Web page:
Avi Issacharoff, The Times of Israel's Middle East analyst, fills the same role for Walla, the leading portal in Israel. He is also a guest commentator on many different radio shows and current affairs programs on television. Until 2012, he was a reporter and commentator on Arab affairs for the Haaretz newspaper. He also lectures on modern Palestinian history at Tel Aviv University, and is currently writing a script for an action-drama series for the Israeli satellite Television "YES." Born in Jerusalem, he graduated cum laude from Ben Gurion University with a B.A. in Middle Eastern studies and then earned his M.A. from Tel Aviv University on the same subject, also cum laude. A fluent Arabic speaker, Avi was the Middle East Affairs correspondent for Israeli Public Radio covering the Israeli-Palestinian conflict, the war in Iraq and the Arab countries between the years 2003-2006. Avi directed and edited short documentary films on Israeli television programs dealing with the Middle East. In 2002 he won the "best reporter" award for the "Israel Radio” for his coverage of the second intifada. In 2004, together with Amos Harel, he wrote "The Seventh War - How we won and why we lost the war with the Palestinians." A year later the book won an award from the Institute for Strategic Studies for containing the best research on security affairs in Israel. In 2008, Issacharoff and Harel published their second book, entitled "34 Days - The Story of the Second Lebanon War," which won the same prize.
IDF soldiers inspect a missile found on board the Klos-C in a commando operation on Wednesday, March 5, 2014. The military says the ship was carrying an Iranian arms shipment headed for Gaza. (IDF)
In the aftermath of the interception of the arms ship “Klos-C,” the prevailing assessment in Israel is that the Syrian-Iranian cargo was intended for Palestinian Islamic Jihad rather than Hamas.
The implications are far-reaching. Had the missiles on the Panama-flagged ship reached the Gaza Strip and fallen into the hands of the Islamic Jihad, the organization would have had new game-changing weaponry, not only against Israel, but also against Hamas.
Palestinian Islamic Jihad does not comply fully with the Hamas government’s rules, as has been clear in the past few months — notably during the funeral of Ariel Sharon in January, when it fired Grad rockets toward Ashkelon.
Hamas was not involved in that attack and it was carried out against Hamas’s will. One of the local Islamic Jihad commanders, possibly following orders from abroad, had ordered the attack. A domestic power struggle for territorial control led to the decision to strike. A few days later one of his men, Ahmad Sa’ad, was assassinated, in an attempt to send a message to the commander.
It’s possible the missile shipment was designated for that same Islamic Jihad official, or one of his counterparts. Had it arrived, the terror cell could have launched rockets at Tel Aviv whenever it wish to, in effect drawing Israel and Hamas into a war on Iran’s command.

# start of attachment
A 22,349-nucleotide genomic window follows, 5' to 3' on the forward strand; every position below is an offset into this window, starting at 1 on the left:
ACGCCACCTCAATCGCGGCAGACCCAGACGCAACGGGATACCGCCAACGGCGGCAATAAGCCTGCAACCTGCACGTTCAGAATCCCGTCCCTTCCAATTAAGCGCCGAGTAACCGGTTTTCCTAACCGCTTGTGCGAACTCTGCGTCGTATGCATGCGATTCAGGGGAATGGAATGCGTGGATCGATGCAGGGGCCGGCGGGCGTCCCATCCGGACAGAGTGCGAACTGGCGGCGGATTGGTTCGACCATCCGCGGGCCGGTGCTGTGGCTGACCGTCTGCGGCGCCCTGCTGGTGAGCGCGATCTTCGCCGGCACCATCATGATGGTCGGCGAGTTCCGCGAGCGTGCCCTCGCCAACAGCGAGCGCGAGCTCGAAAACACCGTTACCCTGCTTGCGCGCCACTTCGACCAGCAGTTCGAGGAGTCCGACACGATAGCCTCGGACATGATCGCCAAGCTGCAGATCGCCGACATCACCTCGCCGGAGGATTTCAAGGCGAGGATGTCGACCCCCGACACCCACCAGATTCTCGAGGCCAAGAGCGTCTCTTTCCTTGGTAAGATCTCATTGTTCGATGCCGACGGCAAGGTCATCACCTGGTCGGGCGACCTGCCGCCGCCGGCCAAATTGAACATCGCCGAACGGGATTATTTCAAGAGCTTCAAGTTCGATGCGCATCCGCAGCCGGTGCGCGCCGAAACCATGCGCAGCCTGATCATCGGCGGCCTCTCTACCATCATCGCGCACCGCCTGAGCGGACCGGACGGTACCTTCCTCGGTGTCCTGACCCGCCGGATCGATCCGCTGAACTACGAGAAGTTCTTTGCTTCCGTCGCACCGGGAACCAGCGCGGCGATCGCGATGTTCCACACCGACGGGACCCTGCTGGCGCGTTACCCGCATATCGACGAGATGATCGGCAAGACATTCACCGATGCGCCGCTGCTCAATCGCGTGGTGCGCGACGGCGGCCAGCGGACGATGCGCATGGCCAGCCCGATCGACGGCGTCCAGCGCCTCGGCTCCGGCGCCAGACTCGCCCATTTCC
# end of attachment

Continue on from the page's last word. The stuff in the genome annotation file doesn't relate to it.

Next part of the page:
Islamic Jihad presently has the capability to hit central Israel, but its stockpile is limited. In comparison, Hamas has dozens of rockets, some of them manufactured locally, some from abroad, that can reach Tel Aviv and cities to its north. The arms shipment from Syria was meant to give the Islamic Jihad higher-quality and more deadly weapons than those Hamas possesses.
One can only imagine Islamic Jihad’s celebrations had the first rocket hit Netanya; one can only imagine the new war that would have swept up Israel and the Gaza Strip, this time against Hamas’s will.
Hamas has tracked the strengthening of Islamic Jihad with great concern. It is aware of the tens of millions of dollars that continue to flow from Tehran to the organization, while the Hamas budget steadily dwindles, in part as a result of its deteriorating relationship with Damascus and Tehran.
Bashar Assad already dubbed Hamas “traitors,” and is preoccupied with setting up a competing military infrastructure, even though the Syrian president is up to his neck in his own bloody civil war. The casualties mount every day and yet Assad finds the time and energy to strengthen the Palestinian organization in Gaza and send it a missile shipment — weaponry that he could have used against the opposition forces.
It may well be that the shipment is related to recent reports about Hamas’s growing involvement in fighting Assad’s forces, particularly near Damascus. This includes assistance in constructing tunnels and bunkers for the opposition, like those in place in Gaza.
And, we should not forget, the smuggling route was initially meant to be through the Sinai peninsula.
The decision to transport the missiles to Gaza through the Sinai speaks volumes about Syria and Iran’s disregard for Egyptian sovereignty. It also shows that the intensive Egyptian operations against the weapon runs in and out of Gaza, whether in Sinai or in efforts to shut the tunnels, still have not successfully stopped the smuggling in its entirety.
The Egyptian military spokesman said a week ago that the army has destroyed over 2,000 tunnels since it first began targeting them. The problem is that Gaza’s terror groups continuously dig new tunnels.
For the Egyptian army, this is a Sisyphean task, with no glory and with no quick victories. For the Palestinians terror groups, this is a war for survival.
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